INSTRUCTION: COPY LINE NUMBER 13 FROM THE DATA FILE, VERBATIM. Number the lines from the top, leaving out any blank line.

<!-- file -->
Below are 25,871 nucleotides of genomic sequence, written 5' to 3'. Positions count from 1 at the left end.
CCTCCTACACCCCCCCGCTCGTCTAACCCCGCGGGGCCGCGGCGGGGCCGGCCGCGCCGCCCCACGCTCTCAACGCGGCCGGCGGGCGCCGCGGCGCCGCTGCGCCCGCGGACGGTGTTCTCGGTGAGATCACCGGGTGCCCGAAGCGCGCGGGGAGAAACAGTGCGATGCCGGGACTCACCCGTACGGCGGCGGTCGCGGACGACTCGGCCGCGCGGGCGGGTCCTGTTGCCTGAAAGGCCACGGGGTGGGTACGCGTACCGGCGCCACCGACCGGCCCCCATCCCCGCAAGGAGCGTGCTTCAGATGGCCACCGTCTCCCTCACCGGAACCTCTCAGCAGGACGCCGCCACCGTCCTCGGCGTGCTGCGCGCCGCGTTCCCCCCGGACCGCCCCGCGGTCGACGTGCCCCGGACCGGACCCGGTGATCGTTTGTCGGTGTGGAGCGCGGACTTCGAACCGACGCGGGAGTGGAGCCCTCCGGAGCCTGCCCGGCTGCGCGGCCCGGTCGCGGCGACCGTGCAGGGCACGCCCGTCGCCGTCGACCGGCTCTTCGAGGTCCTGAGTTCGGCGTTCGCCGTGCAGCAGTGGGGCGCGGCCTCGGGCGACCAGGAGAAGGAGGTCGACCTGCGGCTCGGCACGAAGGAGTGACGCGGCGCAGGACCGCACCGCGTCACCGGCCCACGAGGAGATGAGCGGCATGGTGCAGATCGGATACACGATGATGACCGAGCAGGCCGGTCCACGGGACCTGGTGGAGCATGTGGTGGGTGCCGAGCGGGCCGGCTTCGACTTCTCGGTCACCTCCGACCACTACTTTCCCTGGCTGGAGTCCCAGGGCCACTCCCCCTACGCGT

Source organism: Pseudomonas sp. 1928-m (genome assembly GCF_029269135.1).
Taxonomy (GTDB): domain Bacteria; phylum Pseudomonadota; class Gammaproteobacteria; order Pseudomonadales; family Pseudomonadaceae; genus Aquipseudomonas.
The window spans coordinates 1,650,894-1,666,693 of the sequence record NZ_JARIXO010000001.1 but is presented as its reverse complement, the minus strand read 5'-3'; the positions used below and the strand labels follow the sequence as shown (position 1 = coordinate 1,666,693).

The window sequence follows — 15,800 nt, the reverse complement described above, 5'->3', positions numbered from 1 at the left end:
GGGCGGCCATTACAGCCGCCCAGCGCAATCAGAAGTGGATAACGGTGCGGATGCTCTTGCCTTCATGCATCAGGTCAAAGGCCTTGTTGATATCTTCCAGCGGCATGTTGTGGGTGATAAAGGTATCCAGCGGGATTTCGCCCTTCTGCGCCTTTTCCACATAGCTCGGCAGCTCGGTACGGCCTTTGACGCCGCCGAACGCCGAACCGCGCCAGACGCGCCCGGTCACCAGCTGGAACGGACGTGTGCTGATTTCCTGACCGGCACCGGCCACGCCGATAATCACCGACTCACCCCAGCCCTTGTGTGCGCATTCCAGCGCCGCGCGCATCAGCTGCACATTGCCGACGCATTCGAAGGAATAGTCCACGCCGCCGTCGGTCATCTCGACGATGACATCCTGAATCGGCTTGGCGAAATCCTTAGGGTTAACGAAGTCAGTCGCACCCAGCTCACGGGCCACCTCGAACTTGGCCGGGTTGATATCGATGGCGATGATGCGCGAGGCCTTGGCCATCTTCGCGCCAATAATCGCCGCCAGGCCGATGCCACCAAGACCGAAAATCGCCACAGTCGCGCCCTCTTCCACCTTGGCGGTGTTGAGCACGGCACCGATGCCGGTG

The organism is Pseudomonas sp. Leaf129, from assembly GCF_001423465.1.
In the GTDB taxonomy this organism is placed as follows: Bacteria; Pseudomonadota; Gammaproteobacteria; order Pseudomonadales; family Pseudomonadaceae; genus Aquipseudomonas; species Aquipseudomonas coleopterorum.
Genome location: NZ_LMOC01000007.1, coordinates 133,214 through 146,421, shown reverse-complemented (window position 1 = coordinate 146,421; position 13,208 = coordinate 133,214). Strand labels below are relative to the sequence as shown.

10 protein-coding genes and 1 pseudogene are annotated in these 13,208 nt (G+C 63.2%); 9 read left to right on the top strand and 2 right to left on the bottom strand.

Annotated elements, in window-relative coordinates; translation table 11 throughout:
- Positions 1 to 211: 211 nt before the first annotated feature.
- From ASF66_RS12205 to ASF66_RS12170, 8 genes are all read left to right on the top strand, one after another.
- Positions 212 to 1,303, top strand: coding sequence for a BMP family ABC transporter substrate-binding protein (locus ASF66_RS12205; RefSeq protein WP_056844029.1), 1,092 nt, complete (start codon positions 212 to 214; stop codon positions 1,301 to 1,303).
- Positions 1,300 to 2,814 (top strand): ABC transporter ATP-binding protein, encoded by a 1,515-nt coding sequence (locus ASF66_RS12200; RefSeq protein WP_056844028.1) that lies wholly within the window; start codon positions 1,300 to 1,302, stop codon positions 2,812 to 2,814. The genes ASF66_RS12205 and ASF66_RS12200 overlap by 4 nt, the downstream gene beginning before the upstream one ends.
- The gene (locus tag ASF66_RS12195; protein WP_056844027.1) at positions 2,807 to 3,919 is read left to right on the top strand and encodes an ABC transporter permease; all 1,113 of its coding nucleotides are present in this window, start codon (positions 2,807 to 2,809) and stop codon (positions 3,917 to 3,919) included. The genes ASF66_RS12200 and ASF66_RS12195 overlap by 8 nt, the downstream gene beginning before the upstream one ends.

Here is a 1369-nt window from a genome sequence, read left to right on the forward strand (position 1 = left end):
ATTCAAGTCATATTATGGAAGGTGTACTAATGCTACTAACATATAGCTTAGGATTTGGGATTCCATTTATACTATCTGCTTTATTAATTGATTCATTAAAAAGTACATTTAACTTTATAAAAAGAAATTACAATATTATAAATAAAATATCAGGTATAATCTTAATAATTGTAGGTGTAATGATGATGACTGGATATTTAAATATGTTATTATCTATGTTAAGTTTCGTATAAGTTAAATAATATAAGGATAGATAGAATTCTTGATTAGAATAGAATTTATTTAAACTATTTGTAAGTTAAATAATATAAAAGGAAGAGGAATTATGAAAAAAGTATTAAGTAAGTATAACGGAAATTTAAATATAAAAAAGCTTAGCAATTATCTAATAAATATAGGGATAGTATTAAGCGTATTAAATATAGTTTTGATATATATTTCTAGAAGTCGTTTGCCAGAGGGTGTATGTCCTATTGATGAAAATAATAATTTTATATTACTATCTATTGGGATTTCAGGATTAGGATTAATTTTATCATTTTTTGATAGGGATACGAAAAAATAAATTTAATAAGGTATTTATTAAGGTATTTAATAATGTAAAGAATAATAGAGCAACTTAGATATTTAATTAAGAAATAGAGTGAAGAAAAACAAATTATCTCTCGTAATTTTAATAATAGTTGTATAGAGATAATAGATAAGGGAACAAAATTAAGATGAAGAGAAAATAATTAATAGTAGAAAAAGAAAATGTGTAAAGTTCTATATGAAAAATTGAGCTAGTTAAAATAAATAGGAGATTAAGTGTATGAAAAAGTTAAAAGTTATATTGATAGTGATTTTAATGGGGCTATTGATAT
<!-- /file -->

- Positions 1 to 211: 211 nt before the first annotated feature.